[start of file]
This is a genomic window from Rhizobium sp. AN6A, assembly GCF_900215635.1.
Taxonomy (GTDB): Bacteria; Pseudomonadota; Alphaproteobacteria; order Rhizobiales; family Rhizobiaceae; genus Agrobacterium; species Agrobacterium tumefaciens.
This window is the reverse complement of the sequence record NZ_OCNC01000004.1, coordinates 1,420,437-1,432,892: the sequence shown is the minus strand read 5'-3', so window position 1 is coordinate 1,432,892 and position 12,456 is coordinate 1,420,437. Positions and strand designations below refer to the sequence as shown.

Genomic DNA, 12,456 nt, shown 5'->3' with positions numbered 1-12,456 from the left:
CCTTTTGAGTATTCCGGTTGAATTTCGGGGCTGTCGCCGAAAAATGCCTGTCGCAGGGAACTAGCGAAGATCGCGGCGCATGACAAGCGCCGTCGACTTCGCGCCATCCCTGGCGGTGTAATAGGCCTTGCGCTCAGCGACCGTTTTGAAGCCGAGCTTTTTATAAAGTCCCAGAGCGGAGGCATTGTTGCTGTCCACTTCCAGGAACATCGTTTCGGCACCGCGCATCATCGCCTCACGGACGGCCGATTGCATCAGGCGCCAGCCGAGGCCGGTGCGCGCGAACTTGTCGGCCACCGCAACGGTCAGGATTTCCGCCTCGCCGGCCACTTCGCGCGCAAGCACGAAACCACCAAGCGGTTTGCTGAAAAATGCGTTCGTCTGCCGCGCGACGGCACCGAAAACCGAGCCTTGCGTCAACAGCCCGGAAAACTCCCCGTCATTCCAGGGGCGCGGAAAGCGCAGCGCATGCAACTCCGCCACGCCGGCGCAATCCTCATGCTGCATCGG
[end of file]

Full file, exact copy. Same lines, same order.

This is a genomic window from Rhizobium sp. AN6A, assembly GCF_900215635.1.
Taxonomy (GTDB): Bacteria; Pseudomonadota; Alphaproteobacteria; order Rhizobiales; family Rhizobiaceae; genus Agrobacterium; species Agrobacterium tumefaciens.
This window is the reverse complement of the sequence record NZ_OCNC01000004.1, coordinates 1,420,437-1,432,892: the sequence shown is the minus strand read 5'-3', so window position 1 is coordinate 1,432,892 and position 12,456 is coordinate 1,420,437. Positions and strand designations below refer to the sequence as shown.

Genomic DNA, 12,456 nt, shown 5'->3' with positions numbered 1-12,456 from the left:
CCTTTTGAGTATTCCGGTTGAATTTCGGGGCTGTCGCCGAAAAATGCCTGTCGCAGGGAACTAGCGAAGATCGCGGCGCATGACAAGCGCCGTCGACTTCGCGCCATCCCTGGCGGTGTAATAGGCCTTGCGCTCAGCGACCGTTTTGAAGCCGAGCTTTTTATAAAGTCCCAGAGCGGAGGCATTGTTGCTGTCCACTTCCAGGAACATCGTTTCGGCACCGCGCATCATCGCCTCACGGACGGCCGATTGCATCAGGCGCCAGCCGAGGCCGGTGCGCGCGAACTTGTCGGCCACCGCAACGGTCAGGATTTCCGCCTCGCCGGCCACTTCGCGCGCAAGCACGAAACCACCAAGCGGTTTGCTGAAAAATGCGTTCGTCTGCCGCGCGACGGCACCGAAAACCGAGCCTTGCGTCAACAGCCCGGAAAACTCCCCGTCATTCCAGGGGCGCGGAAAGCGCAGCGCATGCAACTCCGCCACGCCGGCGCAATCCTCATGCTGCATCGG